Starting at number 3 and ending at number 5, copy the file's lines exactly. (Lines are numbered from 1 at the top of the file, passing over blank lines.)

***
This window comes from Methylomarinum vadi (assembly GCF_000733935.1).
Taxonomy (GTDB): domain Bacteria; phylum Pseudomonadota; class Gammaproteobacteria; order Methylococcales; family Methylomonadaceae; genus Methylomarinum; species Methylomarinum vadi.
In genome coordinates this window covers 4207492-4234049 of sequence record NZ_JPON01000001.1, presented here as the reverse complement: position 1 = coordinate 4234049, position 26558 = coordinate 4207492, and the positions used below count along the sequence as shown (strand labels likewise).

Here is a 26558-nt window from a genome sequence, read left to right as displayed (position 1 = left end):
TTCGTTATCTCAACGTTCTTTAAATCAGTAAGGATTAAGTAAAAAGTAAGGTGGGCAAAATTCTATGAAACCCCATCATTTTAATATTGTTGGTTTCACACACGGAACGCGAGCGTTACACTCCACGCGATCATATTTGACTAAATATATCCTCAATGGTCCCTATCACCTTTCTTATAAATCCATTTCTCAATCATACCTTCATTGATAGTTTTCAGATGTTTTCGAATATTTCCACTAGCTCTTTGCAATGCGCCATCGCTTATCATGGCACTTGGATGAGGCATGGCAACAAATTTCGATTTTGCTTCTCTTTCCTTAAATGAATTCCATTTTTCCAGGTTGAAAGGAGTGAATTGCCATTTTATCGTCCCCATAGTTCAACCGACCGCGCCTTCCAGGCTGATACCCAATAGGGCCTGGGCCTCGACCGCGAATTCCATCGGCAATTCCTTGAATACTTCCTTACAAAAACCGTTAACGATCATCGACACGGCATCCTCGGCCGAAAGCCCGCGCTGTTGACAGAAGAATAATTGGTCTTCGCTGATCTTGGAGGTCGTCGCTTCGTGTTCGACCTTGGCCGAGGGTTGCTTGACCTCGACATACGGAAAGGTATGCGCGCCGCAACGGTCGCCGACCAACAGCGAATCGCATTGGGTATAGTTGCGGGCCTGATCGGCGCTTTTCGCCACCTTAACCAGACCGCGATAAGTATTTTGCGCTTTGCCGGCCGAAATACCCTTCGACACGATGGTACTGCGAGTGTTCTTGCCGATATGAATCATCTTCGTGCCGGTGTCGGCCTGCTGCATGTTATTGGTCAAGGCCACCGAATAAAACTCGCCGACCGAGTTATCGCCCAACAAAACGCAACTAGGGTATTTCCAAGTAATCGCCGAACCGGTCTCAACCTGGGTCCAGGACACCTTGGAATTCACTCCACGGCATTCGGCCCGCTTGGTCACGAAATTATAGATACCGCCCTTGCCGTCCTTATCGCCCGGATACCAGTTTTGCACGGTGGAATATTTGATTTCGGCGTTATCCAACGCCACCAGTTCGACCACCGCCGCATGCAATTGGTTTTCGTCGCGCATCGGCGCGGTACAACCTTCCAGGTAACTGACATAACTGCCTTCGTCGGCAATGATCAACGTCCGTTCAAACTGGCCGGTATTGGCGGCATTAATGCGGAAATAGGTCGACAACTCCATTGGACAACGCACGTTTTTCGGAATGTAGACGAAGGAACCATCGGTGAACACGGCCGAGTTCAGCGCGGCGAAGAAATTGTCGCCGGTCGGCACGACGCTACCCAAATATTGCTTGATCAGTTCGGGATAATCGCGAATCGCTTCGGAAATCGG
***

In genome coordinates this window covers 4207492-4234049 of sequence record NZ_JPON01000001.1, presented here as the reverse complement: position 1 = coordinate 4234049, position 26558 = coordinate 4207492, and the positions used below count along the sequence as shown (strand labels likewise).

Here is a 26558-nt window from a genome sequence, read left to right as displayed (position 1 = left end):
TTCGTTATCTCAACGTTCTTTAAATCAGTAAGGATTAAGTAAAAAGTAAGGTGGGCAAAATTCTATGAAACCCCATCATTTTAATATTGTTGGTTTCACACACGGAACGCGAGCGTTACACTCCACGCGATCATATTTGACTAAATATATCCTCAATGGTCCCTATCACCTTTCTTATAAATCCATTTCTCAATCATACCTTCATTGATAGTTTTCAGATGTTTTCGAATATTTCCACTAGCTCTTTGCAATGCGCCATCGCTTATCATGGCACTTGGATGAGGCATGGCAACAAATTTCGATTTTGCTTCTCTTTCCTTAAATGAATTCCATTTTTCCAGGTTGAAAGGAGTGAATTGCCATTTTATCGTCCCCATAGTTCAACCGACCGCGCCTTCCAGGCTGATACCCAATAGGGCCTGGGCCTCGACCGCGAATTCCATCGGCAATTCCTTGAATACTTCCTTACAAAAACCGTTAACGATCATCGACACGGCATCCTCGGCCGAAAGCCCGCGCTGTTGACAGAAGAATAATTGGTCTTCGCTGATCTTGGAGGTCGTCGCTTCGTGTTCGACCTTGGCCGAGGGTTGCTTGACCTCGACATACGGAAAGGTATGCGCGCCGCAACGGTCGCCGACCAACAGCGAATCGCATTGGGTATAGTTGCGGGCCTGATCGGCGCTTTTCGCCACCTTAACCAGACCGCGATAAGTATTTTGCGCTTTGCCGGCCGAAATACCCTTCGACACGATGGTACTGCGAGTGTTCTTGCCGATATGAATCATCTTCGTGCCGGTGTCGGCCTGCTGCATGTTATTGGTCAAGGCCACCGAATAAAACTCGCCGACCGAGTTATCGCCCAACAAAACGCAACTAGGGTATTTCCAAGTAATCGCCGAACCGGTCTCAACCTGGGTCCAGGACACCTTGGAATTCACTCCACGGCATTCGGCCCGCTTGGTCACGAAATTATAGATACCGCCCTTGCCGTCCTTATCGCCCGGATACCAGTTTTGCACGGTGGAATATTTGATTTCGGCGTTATCCAACGCCACCAGTTCGACCACCGCCGCATGCAATTGGTTTTCGTCGCGCATCGGCGCGGTACAACCTTCCAGGTAACTGACATAACTGCCTTCGTCGGCAATGATCAACGTCCGTTCAAACTGGCCGGTATTGGCGGCATTAATGCGGAAATAGGTCGACAACTCCATTGGACAACGCACGTTTTTCGGAATGTAGACGAAGGAACCATCGGTGAACACGGCCGAGTTCAGCGCGGCGAAGAAATTGTCGCCGGTCGGCACGACGCTACCCAAATATTGCTTGATCAGTTCGGGATAATCGCGAATCGCTTCGGAAATCGG